Literary fiction was all around wrong.  While I feel my book has merit, the category is more along the lines of ‘can it win a Pulitzer’ than ‘will it be the perfect beach read’.  And we all know that the comedy never gets the Emmy no matter how much it made us laugh.  Think Bridesmaids.

So in the end I decided to go back to placing Sara and her friends into the category of Chick-Lit.  Although she may not be the standard definition of the genre, it is probably safe to say that no one woman really ever is.  At least she'll be in wonderfully dysfunctional company.

What genre do you write?  Does your fiction cross over into multiple categories?

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Ripple the Twine Is in Final Stages of Pre-Publication

After a lot of thought I decided to have my cover artist, Judi FitzPatrick Studio, for Ripple the Twine edit the image to include the words “A novel”.  It is a phrase I’ve seen grace almost every cover of every Chick-Lit book I’ve read in recent years.  In order to remind the public that my book is fiction, there’s no better way to get the point across than to emblazon it across the cover.

Judi has also completed the spine and back cover art as well.  Now I just have to figure out how to get that pesky barcode placed correctly and we’re in business.  The business of selling my book!

Tag Line

I have created a tag line for my business cards as I think its short, sweet and describes my 63,000 words in just fifteen:

A Tomboy meets Townie love story and tale about how friendship can save your life

What do you think?  My business cards will be the book cover and have my info on the back.  I really want these to be completed soon so I will have them ready to go for my next meeting with the Scottsdale Society of Women Writers at the end of April.

Business Card Design

I’ve been contemplating what I want my business cards to be, how they should look, their shape, etc.  Doing a lot of research into marketing means I’ve come across all kinds of advice on what a business card should look like, the type of information it should convey and how to make them memorable.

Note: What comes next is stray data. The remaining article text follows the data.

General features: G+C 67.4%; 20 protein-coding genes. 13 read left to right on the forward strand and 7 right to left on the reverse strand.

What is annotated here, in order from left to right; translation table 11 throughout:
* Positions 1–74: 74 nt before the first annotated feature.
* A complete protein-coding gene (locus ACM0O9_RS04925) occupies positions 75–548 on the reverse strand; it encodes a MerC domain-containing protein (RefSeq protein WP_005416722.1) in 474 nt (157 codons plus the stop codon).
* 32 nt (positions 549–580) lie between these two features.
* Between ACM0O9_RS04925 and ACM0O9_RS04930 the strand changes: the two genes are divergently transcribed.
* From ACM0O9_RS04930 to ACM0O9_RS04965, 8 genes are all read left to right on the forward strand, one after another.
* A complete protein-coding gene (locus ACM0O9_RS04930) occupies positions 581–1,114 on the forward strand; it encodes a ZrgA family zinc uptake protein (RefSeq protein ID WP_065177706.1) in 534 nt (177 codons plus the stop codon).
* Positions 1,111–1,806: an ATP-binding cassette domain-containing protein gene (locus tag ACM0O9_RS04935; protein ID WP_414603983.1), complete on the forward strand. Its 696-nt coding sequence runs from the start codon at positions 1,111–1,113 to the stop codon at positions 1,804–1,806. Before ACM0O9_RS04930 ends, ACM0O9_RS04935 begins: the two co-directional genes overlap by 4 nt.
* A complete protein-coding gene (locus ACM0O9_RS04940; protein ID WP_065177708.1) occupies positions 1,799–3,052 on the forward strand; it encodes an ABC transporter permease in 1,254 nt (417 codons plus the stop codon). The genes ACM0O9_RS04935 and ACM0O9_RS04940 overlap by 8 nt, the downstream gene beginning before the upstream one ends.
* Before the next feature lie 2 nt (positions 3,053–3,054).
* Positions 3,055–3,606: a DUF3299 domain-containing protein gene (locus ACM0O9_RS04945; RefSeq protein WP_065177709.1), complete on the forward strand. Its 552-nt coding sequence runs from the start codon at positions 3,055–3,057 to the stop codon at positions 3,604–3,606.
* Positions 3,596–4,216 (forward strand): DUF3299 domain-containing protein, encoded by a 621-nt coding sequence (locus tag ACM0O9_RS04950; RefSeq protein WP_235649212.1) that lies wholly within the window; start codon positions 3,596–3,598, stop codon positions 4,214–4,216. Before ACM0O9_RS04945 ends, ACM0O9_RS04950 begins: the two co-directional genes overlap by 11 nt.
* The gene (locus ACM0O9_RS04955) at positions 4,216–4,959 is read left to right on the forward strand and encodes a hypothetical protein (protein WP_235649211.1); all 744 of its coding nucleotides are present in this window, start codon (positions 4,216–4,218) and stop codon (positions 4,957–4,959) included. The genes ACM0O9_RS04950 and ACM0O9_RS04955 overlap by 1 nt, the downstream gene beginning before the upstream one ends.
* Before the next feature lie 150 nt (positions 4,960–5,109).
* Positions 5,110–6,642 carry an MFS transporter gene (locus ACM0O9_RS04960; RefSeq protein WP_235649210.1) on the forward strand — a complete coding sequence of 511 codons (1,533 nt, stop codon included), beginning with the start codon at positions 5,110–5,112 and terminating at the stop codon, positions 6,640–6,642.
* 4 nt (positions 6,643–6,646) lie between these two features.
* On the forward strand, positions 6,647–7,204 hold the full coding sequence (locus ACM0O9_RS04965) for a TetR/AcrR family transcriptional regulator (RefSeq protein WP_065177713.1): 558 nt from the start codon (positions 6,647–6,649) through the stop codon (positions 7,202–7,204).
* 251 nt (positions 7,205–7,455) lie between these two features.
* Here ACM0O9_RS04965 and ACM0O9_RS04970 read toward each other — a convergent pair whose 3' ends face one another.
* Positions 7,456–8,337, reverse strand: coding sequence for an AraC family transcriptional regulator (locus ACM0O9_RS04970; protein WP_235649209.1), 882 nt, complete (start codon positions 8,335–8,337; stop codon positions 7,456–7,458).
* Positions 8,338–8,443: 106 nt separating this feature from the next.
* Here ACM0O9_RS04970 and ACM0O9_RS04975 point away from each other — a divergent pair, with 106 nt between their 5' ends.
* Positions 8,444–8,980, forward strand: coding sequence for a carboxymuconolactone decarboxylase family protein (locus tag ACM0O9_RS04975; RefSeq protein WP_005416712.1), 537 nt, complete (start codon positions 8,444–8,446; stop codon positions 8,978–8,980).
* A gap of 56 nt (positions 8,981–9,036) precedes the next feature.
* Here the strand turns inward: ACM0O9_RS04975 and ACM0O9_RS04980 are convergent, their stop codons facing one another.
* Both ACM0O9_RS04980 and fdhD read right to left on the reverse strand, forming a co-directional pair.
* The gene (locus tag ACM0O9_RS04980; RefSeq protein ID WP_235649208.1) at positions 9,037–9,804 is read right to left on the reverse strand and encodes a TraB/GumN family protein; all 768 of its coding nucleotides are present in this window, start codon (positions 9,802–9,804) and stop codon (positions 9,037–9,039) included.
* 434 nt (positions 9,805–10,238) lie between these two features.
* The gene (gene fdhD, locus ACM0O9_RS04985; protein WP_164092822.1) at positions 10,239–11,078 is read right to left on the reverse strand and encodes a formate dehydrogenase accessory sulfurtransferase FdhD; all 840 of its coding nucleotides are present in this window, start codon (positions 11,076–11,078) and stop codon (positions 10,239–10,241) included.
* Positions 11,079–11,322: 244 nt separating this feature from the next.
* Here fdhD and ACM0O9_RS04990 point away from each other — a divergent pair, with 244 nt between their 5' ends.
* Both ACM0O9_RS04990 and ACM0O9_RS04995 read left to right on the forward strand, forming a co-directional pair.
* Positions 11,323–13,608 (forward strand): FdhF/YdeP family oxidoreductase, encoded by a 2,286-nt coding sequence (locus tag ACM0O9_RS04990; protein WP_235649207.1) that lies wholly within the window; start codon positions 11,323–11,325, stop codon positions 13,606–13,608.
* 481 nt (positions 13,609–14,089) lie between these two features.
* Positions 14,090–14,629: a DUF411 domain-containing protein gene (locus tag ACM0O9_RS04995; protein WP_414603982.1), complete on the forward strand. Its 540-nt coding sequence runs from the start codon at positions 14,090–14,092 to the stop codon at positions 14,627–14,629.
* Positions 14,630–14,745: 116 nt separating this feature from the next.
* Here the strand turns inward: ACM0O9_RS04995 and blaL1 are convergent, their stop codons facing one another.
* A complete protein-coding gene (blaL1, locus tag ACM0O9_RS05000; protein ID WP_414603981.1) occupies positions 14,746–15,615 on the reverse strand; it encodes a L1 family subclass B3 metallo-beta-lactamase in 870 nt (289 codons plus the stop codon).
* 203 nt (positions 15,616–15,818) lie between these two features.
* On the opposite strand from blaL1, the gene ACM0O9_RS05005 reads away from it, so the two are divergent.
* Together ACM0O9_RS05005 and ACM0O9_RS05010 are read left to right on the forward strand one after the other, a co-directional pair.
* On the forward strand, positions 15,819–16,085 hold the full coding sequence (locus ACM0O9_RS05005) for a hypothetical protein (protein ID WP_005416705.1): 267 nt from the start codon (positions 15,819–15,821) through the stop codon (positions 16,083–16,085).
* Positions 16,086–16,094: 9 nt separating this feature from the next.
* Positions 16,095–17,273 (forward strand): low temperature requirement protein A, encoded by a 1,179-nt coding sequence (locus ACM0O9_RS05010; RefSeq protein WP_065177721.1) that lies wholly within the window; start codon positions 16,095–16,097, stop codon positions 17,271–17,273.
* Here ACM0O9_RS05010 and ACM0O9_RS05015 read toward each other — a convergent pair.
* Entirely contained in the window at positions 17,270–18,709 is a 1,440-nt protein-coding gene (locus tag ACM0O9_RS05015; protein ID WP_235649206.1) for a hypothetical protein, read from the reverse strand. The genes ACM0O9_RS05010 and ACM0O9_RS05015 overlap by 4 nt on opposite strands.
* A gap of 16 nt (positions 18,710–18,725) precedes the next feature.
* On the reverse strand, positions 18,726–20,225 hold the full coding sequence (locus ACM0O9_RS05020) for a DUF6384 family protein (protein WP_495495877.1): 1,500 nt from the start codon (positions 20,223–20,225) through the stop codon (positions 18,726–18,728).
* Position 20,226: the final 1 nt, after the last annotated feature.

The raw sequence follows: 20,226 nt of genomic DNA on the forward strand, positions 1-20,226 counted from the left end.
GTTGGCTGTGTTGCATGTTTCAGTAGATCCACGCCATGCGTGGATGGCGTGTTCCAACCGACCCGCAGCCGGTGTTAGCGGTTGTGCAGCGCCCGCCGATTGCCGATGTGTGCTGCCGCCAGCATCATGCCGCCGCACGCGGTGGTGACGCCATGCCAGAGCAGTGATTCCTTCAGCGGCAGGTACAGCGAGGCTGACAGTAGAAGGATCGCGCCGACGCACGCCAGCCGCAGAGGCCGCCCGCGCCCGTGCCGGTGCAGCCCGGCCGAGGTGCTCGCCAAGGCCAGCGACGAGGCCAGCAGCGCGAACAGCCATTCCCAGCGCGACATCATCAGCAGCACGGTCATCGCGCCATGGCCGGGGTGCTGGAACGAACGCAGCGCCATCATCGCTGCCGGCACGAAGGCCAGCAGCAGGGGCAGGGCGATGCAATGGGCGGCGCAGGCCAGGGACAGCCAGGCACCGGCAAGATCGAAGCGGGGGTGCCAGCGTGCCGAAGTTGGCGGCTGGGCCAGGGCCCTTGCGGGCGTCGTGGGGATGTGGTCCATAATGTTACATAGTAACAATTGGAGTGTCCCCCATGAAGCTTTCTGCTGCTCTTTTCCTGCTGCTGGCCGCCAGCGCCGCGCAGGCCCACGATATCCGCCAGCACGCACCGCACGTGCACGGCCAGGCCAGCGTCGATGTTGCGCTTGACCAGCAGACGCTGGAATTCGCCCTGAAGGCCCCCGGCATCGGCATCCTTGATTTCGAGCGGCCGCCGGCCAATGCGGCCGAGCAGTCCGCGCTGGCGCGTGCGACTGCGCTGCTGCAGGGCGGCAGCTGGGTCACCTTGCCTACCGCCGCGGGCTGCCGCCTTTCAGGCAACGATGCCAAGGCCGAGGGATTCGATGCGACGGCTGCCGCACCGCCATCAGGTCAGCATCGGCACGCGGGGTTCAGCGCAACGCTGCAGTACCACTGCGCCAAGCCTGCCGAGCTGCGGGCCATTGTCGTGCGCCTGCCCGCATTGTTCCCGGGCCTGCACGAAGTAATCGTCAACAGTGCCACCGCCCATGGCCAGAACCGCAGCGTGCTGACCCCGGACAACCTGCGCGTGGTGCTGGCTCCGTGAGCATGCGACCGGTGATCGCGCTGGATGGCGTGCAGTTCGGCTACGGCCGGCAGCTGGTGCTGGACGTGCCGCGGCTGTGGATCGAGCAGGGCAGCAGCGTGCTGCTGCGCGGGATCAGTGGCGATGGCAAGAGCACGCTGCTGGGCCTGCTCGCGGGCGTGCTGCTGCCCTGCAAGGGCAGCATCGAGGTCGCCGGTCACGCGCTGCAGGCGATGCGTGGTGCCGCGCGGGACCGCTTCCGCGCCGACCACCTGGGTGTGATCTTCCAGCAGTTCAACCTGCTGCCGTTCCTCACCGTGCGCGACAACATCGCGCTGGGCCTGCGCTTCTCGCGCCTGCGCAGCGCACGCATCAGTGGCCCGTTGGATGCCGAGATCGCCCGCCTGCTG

At the last SSWW meeting I met a new guest who has her cards made from ultra-thick cardstock in the shape of a cloud.  They were memorable.  But it didn’t fit in my business card holder and I ended up having to put it in the recycle bin after saving her website as a favorite.

With that experience in mind as well as all the advice I’d read online about making an impression with my cards I considered two different possibilities:
  • Shape the card like a high-heel shoe
  • Create a “book” by having a card that opens like you’ll be reading it

I liked both ideas but remembering the golden rule of keeping it simple as well as the awkward shape it would create, I shifted gears.

Instead, I’m thinking the book cover art on the front side then set up the back as if it’s the back cover of my book.  I’ll just make it look like my book but it will really be my contact info.  It will be simple and easier to print as well as store for those taking one, but with the vibrancy of the yellow I think they’ll be memorable even if the shape isn’t a shoe.


Any other self-published Authors out there who can help me with this barcode debacle?  I purchased my ISBN and barcode from (Bowker).  The file downloaded just fine but the extension is something I’m not familiar with and I’m kind of at a loss as to how to place it on my back cover.


The Last Push

The next couple weeks are it for the completion of bringing this all together and I’m so grateful for not only having the project complete but having the ability to complete it in the first place!

As many of you know Ripple the Twine is available for pre-order now.  The offer ends on April 20, 2012.